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    This is great advice because it changes the role of the junior from blindly following rules to considering the reasoning before applying a guideline, which over time would (hopefully) lead them to developing their own professional judgment instead of rule-parroting to their eventual subordinates.

    Books full of contextless rules also reinforce the meta idea that complexity can always be tamed by simply choosing the right set of rules. Anecdotally, working in environments subscribing to that religion can feel like being intellectually smothered with a pillow.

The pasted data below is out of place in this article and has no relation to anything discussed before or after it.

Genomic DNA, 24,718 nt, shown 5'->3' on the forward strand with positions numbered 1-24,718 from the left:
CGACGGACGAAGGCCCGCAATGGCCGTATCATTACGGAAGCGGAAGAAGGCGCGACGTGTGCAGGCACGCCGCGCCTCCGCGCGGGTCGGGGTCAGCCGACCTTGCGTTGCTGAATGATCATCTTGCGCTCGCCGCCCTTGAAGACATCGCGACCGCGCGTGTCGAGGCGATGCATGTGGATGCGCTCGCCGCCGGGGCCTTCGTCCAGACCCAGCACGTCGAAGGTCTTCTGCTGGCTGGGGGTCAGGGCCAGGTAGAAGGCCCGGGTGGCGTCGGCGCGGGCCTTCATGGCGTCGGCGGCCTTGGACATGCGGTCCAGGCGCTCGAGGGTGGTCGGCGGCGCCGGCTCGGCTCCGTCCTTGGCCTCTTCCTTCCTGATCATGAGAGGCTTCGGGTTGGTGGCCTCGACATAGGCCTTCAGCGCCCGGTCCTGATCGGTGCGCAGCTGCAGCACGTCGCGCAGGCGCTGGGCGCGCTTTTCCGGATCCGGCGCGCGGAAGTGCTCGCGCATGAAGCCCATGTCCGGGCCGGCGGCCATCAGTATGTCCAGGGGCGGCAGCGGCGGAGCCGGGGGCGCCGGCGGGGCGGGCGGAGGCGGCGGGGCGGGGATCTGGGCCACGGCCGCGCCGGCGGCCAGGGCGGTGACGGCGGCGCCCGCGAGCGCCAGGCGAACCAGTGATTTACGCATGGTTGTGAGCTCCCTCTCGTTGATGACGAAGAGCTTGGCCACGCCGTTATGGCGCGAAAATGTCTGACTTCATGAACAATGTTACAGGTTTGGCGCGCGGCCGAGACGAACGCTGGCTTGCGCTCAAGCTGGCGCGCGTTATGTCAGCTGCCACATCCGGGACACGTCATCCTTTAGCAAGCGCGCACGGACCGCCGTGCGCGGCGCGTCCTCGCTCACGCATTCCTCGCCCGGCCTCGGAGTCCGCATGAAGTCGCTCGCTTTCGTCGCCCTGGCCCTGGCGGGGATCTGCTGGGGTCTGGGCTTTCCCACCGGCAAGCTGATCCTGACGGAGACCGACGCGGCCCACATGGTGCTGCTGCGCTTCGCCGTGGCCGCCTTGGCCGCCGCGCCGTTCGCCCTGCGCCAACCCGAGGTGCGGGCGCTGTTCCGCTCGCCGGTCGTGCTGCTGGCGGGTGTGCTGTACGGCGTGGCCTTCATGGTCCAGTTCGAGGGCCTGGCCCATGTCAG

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      I teach a lot of programming classes (usually to existing programmers who want to pick up a new skill, sometimes novices), and I tend to word it thusly:

      Don’t make me think. I’m not good at it, and I’ll probably screw it up. Thinking is also too much like work, and the entire reason I got into programming was to make machines do the work for me.